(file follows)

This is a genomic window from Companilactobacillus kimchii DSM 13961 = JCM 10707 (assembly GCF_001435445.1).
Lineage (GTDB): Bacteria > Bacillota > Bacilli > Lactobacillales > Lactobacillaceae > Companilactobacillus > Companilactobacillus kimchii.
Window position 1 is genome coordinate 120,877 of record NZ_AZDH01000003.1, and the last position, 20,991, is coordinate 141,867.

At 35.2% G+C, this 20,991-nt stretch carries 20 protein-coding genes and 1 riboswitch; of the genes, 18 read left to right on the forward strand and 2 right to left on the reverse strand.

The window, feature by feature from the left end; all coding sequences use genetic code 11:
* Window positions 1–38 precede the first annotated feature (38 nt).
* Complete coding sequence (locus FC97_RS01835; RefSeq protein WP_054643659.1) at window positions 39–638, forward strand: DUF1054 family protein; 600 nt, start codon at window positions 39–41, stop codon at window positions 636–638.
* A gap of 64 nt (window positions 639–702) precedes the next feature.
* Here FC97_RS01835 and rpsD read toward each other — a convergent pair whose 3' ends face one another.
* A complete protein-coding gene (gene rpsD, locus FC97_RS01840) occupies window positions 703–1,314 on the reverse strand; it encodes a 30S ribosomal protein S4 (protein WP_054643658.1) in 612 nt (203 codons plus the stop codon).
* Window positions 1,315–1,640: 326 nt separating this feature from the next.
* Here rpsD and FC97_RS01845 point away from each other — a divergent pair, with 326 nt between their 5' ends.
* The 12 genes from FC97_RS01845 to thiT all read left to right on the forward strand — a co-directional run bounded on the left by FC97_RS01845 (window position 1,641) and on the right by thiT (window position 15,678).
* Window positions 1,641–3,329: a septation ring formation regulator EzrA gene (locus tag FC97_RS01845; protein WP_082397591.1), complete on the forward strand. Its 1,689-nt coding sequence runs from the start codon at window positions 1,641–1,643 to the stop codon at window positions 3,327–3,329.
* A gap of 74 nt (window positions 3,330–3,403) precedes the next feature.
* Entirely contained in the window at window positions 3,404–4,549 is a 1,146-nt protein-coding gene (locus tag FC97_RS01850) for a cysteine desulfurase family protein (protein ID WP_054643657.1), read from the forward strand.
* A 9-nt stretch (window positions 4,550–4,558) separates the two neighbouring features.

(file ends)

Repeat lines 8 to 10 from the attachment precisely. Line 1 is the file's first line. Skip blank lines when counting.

* A gap of 64 nt (window positions 639–702) precedes the next feature.
* Here FC97_RS01835 and rpsD read toward each other — a convergent pair whose 3' ends face one another.
* A complete protein-coding gene (gene rpsD, locus FC97_RS01840) occupies window positions 703–1,314 on the reverse strand; it encodes a 30S ribosomal protein S4 (protein WP_054643658.1) in 612 nt (203 codons plus the stop codon).